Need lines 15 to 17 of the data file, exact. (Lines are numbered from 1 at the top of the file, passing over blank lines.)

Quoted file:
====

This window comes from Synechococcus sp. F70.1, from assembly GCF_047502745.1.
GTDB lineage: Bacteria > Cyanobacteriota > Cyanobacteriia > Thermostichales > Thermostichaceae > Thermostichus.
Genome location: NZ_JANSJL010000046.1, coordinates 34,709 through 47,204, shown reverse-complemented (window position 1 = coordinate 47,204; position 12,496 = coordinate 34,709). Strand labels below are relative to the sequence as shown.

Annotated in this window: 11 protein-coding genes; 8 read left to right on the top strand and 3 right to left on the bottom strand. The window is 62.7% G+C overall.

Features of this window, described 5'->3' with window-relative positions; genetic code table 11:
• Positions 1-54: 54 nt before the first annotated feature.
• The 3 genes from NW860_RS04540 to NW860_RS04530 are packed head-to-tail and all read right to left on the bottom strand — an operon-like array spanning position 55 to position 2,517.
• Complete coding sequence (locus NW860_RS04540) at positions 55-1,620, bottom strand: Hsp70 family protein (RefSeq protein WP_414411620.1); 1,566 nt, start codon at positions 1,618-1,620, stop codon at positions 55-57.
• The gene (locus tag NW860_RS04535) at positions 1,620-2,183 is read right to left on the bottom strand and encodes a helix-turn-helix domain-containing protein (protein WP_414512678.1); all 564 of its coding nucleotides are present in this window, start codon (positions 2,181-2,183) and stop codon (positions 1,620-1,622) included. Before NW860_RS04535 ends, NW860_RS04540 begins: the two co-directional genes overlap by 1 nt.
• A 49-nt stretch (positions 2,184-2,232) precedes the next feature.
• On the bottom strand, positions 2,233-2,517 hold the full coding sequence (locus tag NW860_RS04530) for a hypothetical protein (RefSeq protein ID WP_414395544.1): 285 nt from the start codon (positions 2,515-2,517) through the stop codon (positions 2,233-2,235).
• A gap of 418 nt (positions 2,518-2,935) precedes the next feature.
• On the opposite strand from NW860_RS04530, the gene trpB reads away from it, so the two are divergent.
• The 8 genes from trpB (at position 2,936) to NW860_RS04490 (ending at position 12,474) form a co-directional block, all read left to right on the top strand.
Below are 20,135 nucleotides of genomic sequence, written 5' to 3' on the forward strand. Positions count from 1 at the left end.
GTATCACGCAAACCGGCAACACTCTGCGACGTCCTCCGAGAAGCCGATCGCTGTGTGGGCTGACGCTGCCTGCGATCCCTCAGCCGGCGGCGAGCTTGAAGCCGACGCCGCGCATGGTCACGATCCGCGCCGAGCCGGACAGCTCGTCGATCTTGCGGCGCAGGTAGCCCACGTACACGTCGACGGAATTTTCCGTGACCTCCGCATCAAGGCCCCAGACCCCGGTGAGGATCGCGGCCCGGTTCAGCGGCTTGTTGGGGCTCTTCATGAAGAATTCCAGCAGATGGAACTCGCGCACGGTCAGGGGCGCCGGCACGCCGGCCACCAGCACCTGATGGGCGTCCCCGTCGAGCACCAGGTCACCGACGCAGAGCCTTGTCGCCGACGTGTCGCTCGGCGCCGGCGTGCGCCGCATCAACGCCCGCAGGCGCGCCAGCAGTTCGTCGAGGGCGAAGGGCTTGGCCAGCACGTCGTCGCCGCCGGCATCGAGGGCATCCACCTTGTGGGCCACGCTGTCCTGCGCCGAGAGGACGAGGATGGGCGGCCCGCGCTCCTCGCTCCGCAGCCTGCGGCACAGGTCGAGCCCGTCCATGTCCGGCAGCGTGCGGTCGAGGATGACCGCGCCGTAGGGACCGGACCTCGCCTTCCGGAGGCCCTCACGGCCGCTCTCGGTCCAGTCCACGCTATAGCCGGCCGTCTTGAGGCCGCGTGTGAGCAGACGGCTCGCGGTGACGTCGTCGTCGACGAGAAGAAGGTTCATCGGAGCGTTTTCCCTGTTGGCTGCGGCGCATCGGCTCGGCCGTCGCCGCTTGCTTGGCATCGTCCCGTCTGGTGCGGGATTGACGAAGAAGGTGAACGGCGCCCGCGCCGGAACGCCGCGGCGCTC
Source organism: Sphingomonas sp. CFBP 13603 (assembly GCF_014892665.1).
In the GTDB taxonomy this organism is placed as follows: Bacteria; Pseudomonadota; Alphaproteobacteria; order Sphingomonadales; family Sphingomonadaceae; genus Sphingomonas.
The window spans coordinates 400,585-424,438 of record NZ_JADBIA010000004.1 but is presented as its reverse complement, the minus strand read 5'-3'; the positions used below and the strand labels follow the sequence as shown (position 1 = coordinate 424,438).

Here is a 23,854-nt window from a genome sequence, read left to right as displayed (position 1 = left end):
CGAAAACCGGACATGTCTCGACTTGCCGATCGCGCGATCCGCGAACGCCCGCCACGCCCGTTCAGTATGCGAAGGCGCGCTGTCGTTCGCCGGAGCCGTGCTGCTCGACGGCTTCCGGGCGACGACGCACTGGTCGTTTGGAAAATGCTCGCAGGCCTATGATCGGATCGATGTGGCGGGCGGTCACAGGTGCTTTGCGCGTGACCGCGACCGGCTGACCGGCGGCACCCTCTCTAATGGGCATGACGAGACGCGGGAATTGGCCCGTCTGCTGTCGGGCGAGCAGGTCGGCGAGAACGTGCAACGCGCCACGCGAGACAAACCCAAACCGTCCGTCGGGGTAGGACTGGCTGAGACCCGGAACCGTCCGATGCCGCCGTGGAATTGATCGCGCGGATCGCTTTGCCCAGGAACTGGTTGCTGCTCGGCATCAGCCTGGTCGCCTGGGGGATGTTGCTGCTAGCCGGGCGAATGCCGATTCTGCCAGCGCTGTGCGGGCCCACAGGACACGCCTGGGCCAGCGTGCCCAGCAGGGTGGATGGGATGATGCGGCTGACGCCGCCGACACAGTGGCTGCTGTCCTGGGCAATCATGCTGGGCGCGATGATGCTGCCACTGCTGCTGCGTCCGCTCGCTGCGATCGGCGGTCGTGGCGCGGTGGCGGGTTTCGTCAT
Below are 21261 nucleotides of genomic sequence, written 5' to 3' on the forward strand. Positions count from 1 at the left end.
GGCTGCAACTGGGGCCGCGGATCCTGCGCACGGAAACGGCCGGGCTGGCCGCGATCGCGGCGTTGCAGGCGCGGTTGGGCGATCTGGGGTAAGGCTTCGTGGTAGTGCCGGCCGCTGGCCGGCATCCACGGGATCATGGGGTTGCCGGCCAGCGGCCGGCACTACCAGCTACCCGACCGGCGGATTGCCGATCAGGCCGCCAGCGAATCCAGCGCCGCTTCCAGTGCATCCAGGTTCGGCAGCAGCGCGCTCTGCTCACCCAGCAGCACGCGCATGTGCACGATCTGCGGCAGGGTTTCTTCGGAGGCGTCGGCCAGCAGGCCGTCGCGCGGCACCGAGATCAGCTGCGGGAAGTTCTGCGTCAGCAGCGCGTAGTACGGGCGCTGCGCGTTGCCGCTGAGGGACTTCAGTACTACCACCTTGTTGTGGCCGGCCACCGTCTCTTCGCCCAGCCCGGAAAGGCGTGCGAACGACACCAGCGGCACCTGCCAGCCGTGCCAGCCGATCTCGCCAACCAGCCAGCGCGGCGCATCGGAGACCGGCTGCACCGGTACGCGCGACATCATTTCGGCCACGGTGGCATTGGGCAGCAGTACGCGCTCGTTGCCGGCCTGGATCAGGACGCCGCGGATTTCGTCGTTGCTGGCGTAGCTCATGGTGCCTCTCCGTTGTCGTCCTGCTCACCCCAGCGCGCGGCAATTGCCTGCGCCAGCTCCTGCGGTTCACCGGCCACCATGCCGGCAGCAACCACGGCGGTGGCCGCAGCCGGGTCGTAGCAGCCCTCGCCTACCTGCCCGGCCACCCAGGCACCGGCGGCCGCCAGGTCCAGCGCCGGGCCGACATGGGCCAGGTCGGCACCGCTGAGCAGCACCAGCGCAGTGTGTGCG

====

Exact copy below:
Below are 20,135 nucleotides of genomic sequence, written 5' to 3' on the forward strand. Positions count from 1 at the left end.
GTATCACGCAAACCGGCAACACTCTGCGACGTCCTCCGAGAAGCCGATCGCTGTGTGGGCTGACGCTGCCTGCGATCCCTCAGCCGGCGGCGAGCTTGAAGCCGACGCCGCGCATGGTCACGATCCGCGCCGAGCCGGACAGCTCGTCGATCTTGCGGCGCAGGTAGCCCACGTACACGTCGACGGAATTTTCCGTGACCTCCGCATCAAGGCCCCAGACCCCGGTGAGGATCGCGGCCCGGTTCAGCGGCTTGTTGGGGCTCTTCATGAAGAATTCCAGCAGATGGAACTCGCGCACGGTCAGGGGCGCCGGCACGCCGGCCACCAGCACCTGATGGGCGTCCCCGTCGAGCACCAGGTCACCGACGCAGAGCCTTGTCGCCGACGTGTCGCTCGGCGCCGGCGTGCGCCGCATCAACGCCCGCAGGCGCGCCAGCAGTTCGTCGAGGGCGAAGGGCTTGGCCAGCACGTCGTCGCCGCCGGCATCGAGGGCATCCACCTTGTGGGCCACGCTGTCCTGCGCCGAGAGGACGAGGATGGGCGGCCCGCGCTCCTCGCTCCGCAGCCTGCGGCACAGGTCGAGCCCGTCCATGTCCGGCAGCGTGCGGTCGAGGATGACCGCGCCGTAGGGACCGGACCTCGCCTTCCGGAGGCCCTCACGGCCGCTCTCGGTCCAGTCCACGCTATAGCCGGCCGTCTTGAGGCCGCGTGTGAGCAGACGGCTCGCGGTGACGTCGTCGTCGACGAGAAGAAGGTTCATCGGAGCGTTTTCCCTGTTGGCTGCGGCGCATCGGCTCGGCCGTCGCCGCTTGCTTGGCATCGTCCCGTCTGGTGCGGGATTGACGAAGAAGGTGAACGGCGCCCGCGCCGGAACGCCGCGGCGCTC
Source organism: Sphingomonas sp. CFBP 13603 (assembly GCF_014892665.1).